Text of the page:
Within a few months of founding one of the most famous music studios in the world, however, Oram left. There was a clash of ambitions. She wanted to develop an experimental institution, like those in Paris, Cologne and Milan, producing electro-acoustic music by international avant-garde composers of the day. The BBC, yet again, had other ideas: it wanted a sound-effects factory producing jingles for schools programmes and radio drama.
So Oram set up on her own in a deserted oast house in Kent. Here she built an astonishing contraption, the "Oramics" machine, which produced pure electronic sound. It was about the size of a chest of drawers and was constructed from metal shelving materials. Electric motors pulled eight parallel tracks of clear 35mm film stock across scanners that operated like TV sets in reverse. On the film she drew curving black lines, squiggles and dots, all converted into sound. It looked and sounded strikingly modern.
Although she was rumoured to have been visited by members of the Beatles, the Rolling Stones and the Who, as well as the avant garde of the day, Oram was bypassed by the music establishment – at least until now. Her archive is at last being catalogued and cherished at Goldsmiths College in London. Recently, the South Bank Centre devoted a whole day to her work. A double CD has been released, and very soon a digital version of the Oramics machine will be available online. We're 40 years too late, but it seems we might finally catch up with the astonishing life and legacy of Daphne Oram.
- Wee Have Also Sound-Houses, focusing on the life and work of Daphne Oram, will be broadcast on BBC Radio 3 this Sunday, 3 August at 9.45pm  (Robert Worby)


Daphne Oram is the great grandmother of modern British electronic music. Thanks to her, the Radiophonic Workshop trod a fearless path into the new world of electro-acoustic experimentation. Until now very little of Oram's work has been available, save for a 60s EP and a fragment on a CD compilation. Now, thanks to this lovingly curated double-CD, just about anything that wasn't available is. Straight from Oram's archive come soundtrack recordings, adverts and experiments from the sublime to the ridiculous. She records her cat; makes music for Lego; composes for drama. This may sound throwaway, but it isn't.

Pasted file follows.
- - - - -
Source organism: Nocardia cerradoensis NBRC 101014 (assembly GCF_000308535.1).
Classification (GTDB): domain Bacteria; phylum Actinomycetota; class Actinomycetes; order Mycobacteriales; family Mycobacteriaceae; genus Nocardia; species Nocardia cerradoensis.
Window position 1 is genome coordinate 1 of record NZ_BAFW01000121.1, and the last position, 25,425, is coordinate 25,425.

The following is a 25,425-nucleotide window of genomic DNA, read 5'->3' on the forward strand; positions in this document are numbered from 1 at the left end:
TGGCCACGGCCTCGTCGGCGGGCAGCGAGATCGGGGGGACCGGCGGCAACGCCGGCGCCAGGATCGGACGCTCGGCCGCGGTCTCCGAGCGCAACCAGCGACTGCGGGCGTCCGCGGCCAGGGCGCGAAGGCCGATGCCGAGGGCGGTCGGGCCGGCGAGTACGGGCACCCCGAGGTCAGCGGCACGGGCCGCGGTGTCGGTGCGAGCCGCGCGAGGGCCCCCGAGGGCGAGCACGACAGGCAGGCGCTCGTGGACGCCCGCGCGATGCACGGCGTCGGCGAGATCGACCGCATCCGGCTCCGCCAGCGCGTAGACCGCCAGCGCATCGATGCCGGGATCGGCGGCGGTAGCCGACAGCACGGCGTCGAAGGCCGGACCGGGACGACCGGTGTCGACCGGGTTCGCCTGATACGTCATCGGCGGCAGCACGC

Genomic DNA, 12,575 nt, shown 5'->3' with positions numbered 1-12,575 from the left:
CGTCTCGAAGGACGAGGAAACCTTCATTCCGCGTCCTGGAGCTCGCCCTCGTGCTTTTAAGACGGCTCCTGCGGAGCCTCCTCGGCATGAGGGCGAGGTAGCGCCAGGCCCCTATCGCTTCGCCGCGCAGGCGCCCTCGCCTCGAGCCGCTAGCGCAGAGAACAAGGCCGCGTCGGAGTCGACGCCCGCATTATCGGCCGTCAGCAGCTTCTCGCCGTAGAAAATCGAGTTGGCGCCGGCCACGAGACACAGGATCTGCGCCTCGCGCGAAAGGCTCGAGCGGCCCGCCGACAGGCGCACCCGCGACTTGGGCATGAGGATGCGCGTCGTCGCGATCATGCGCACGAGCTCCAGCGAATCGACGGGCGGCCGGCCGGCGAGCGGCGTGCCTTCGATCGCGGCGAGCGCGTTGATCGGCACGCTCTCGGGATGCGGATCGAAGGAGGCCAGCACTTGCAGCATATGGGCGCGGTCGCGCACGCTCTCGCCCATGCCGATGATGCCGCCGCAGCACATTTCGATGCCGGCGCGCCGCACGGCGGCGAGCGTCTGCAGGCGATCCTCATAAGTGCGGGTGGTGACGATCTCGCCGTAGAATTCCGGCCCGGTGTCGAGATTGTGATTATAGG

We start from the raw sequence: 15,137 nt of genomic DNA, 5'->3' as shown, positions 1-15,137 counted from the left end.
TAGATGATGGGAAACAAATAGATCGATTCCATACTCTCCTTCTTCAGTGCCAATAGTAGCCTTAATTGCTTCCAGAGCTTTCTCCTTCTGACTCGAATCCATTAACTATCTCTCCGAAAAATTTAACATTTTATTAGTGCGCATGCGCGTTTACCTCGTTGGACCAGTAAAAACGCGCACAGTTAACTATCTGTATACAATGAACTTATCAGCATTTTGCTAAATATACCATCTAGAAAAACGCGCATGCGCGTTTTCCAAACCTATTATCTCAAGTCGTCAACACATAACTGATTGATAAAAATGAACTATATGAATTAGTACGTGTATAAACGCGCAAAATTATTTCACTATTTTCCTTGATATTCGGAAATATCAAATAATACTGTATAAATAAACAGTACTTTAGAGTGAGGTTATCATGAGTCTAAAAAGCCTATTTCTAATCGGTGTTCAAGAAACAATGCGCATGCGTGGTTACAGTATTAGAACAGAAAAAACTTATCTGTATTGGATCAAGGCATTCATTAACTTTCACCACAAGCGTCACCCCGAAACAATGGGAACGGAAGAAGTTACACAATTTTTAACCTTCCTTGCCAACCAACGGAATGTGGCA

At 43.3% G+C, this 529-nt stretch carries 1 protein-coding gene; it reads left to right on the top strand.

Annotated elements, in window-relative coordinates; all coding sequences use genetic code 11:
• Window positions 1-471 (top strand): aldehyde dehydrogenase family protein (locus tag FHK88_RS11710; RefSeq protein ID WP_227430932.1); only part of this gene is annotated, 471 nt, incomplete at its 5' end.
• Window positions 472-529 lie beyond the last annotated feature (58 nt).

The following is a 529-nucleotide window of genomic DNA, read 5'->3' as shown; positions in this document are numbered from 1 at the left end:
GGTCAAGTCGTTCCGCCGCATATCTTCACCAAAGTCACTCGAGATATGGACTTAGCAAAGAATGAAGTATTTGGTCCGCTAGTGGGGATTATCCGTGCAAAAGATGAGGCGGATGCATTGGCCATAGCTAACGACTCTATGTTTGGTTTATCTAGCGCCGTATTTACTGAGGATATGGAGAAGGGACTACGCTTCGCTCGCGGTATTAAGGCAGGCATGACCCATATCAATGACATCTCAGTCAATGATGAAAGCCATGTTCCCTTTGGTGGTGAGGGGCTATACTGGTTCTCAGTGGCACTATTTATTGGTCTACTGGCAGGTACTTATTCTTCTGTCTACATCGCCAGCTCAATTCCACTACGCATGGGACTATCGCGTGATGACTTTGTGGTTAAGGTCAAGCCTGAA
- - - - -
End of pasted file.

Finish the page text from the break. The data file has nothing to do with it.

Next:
In the early 60s she developed 'Oramics' (a method of drawing sound onto film) and several of the cues let us enjoy the results. Also included are more concrete pieces, sound for installations, lecture fragments and a range of oddness from '59 to '77. It's full of naive joy, tempered by a darkish lonely tinge; strangely simple, yet oddly complex. Our one criticism is that there's so much here. We'd have been happy with Disc One and could have easily waited for more. Having said that, it offers over two-and-a-half hours of music that must be heard. Basic and raw, this is the early foundations of our future music.  (Jonny Trunk)

ReR catalogue
At last a record - the first - to celebrate the work of the elusive Daphne Oram; moving force behind the establishment of the BBC's radiophonic workshop, author of the first electronic soundtrack for